knows every facet of the process, has been taught by his own father, who was
taught by his father... and Felipe is teaching his own sons the business, hence
G4, the 4th Generation.
G4 and Terralta tequilas
Felipe has often told us the the #1, most
important ingredient in making tequila is the water.
His finca has 3 sources of water to continue
production: collected rain water, pure spring water, and deep well water.
Depending on the mix of the waters in the
distillation, the profile of the product changes significantly.
They will use the same agave plants from the
same fields, but mix the water differently, and the flavors of the tequilas will
We came to taste some new tequilas since our
last visit - G4 now produces an anejo and an extra anejo. We also wanted to try
the Terralta anejo and extra anejo as well.
Some tequila factories try to "wow" customers
with fancy bottles of different colors, shapes, sizes and shades. Felipe has
said "I'm not in the business of making fancy bottles. I'm in the business of
making great tequila."
Billy, our friend Paul,
Here we are, looking
forward to doing some tasting.
Oscar, the Chemist at El Pandillo
Oscar lays out the two brands of tequila -
Terralta and G4 - ranging from the blancos, reposados, anejos and extra anejo.
We could choose what we wanted to taste in
order to make a purchase.
In the States, Terralta Blanco runs about
$40USD per bottle. Terralta Reposado, about $53USD per bottle, Terralta Anejo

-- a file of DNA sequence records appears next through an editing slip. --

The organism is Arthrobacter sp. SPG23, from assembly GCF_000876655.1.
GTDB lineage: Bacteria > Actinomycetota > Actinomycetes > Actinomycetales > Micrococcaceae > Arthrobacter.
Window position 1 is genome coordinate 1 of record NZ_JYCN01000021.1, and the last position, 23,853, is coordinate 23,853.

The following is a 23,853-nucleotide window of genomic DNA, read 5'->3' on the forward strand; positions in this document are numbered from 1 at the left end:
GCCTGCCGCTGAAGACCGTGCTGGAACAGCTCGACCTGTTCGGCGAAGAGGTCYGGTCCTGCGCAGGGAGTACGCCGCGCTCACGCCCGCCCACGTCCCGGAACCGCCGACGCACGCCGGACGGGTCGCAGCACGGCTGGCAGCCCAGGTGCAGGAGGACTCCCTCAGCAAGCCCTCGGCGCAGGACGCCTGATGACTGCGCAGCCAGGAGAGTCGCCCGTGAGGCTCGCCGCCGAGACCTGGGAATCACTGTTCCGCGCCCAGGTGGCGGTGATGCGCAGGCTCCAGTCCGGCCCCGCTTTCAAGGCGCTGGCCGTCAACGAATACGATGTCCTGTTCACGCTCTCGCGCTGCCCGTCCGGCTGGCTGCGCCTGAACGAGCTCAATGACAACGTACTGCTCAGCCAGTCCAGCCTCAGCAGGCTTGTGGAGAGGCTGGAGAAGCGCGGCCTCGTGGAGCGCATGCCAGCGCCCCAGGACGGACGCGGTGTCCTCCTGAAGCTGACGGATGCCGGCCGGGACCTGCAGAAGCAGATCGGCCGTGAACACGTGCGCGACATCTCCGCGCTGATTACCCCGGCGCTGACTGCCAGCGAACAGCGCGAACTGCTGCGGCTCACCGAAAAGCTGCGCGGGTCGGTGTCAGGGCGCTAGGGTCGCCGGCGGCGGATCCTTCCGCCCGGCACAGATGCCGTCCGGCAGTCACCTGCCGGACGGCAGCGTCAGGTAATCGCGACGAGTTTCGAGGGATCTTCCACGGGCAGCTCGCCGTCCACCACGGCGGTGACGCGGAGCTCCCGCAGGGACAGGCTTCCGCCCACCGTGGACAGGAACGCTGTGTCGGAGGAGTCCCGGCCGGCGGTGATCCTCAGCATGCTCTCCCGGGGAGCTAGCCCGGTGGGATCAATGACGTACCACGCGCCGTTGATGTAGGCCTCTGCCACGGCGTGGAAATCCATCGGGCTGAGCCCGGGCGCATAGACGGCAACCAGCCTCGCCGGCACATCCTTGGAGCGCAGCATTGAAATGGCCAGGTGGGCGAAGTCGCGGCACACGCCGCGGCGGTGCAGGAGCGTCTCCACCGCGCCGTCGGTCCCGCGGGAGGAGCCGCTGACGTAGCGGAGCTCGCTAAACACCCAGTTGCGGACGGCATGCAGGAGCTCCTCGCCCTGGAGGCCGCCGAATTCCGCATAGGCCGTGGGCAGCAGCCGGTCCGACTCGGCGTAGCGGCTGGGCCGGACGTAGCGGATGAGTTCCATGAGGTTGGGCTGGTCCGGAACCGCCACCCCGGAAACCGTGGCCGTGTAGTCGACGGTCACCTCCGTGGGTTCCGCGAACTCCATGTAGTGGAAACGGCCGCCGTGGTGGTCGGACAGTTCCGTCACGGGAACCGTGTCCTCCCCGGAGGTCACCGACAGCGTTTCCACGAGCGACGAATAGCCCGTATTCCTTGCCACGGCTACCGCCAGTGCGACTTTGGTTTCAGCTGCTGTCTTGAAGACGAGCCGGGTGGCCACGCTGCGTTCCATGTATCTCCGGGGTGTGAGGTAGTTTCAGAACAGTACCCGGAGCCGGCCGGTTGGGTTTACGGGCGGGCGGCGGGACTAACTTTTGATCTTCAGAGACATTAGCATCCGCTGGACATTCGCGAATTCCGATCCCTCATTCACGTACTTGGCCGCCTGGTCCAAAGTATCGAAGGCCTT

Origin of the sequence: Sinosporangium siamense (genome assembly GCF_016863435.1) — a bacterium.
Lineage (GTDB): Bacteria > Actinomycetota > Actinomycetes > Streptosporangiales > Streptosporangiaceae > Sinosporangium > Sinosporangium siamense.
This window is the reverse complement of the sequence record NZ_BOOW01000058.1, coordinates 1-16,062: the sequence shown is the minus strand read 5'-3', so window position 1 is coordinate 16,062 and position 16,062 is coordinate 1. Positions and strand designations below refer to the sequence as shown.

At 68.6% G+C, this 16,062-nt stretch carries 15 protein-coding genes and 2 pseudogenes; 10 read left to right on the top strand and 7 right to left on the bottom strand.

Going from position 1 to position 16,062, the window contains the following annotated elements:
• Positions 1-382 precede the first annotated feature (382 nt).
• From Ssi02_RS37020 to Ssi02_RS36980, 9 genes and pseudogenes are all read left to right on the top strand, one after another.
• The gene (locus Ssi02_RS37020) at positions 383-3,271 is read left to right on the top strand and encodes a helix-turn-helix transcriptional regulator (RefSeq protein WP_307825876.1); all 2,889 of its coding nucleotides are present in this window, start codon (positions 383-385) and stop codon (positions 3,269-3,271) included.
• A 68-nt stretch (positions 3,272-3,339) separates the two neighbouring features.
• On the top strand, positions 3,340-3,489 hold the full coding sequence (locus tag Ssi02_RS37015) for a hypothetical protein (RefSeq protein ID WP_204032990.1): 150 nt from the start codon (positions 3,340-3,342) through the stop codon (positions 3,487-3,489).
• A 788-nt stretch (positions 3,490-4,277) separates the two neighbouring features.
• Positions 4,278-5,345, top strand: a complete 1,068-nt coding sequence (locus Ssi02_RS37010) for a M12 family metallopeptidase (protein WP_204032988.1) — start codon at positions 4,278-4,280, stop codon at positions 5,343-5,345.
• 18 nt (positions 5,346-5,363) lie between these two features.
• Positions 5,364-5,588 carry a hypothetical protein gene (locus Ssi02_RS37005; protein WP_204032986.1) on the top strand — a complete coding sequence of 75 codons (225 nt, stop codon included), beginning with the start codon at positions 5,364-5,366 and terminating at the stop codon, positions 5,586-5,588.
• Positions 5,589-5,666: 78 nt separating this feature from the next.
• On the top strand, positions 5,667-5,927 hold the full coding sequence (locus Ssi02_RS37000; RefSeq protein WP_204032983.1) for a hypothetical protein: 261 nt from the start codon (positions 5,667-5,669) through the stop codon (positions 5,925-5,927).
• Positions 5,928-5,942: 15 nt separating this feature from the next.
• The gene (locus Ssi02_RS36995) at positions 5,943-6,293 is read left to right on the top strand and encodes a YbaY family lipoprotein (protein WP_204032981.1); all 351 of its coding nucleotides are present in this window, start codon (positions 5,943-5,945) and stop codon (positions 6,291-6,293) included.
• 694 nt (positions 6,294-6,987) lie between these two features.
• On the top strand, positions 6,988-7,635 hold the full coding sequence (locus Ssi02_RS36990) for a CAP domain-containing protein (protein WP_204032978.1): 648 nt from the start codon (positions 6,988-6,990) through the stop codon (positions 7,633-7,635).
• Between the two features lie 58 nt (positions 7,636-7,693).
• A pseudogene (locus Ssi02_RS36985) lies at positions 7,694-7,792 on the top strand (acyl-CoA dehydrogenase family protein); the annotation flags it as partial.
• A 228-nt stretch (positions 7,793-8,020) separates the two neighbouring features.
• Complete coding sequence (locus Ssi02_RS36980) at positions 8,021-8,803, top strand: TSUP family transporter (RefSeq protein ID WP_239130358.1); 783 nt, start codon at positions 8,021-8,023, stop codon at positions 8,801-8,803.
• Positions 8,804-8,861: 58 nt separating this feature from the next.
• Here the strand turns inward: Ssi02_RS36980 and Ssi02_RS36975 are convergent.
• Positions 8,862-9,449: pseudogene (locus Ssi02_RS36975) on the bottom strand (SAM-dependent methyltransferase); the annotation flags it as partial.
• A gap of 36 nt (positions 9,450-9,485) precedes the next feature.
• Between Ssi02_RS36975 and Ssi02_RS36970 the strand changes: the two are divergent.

around $60USD and Terralta Extra Anejo around $120USD per bottle.
G4 tequilas with tasting
In the States, G4 Blancos
go for $44USD, G4 Reposado about $50USD, G4 Anejo about $90USD and G4 Extra
Anejo up to $140USD.
This was our order, paying Mexican pricing
and with a discount.
Total came to about $660USD.
Cash payment for tequila order
We thought it would be fun to lay the cash
out for our order and take a photo of it.
We don't get up here very often, so we
We highly recommend that if you are in the
Highlands of Mexico, in the Golden Triangle area of Tequila Making, that you
visit this distillery.
Distillery in Jesús María, Jalisco (Nom #1579)
For more information,
photos and stories about Mexico,
For more information on
The most extensive tequila
database on earth, Tequila
VIDEOS! See Mexico for yourself! Beaches, Bars, Babes, Great Food, Live
About the Authors
Early Lifestyle appeals to a different
kind of person – the person who prizes their
independence, values their time, and who doesn’t
want to mindlessly follow the crowd.
Retire Early Lifestyle Blog
About Billy & Akaisha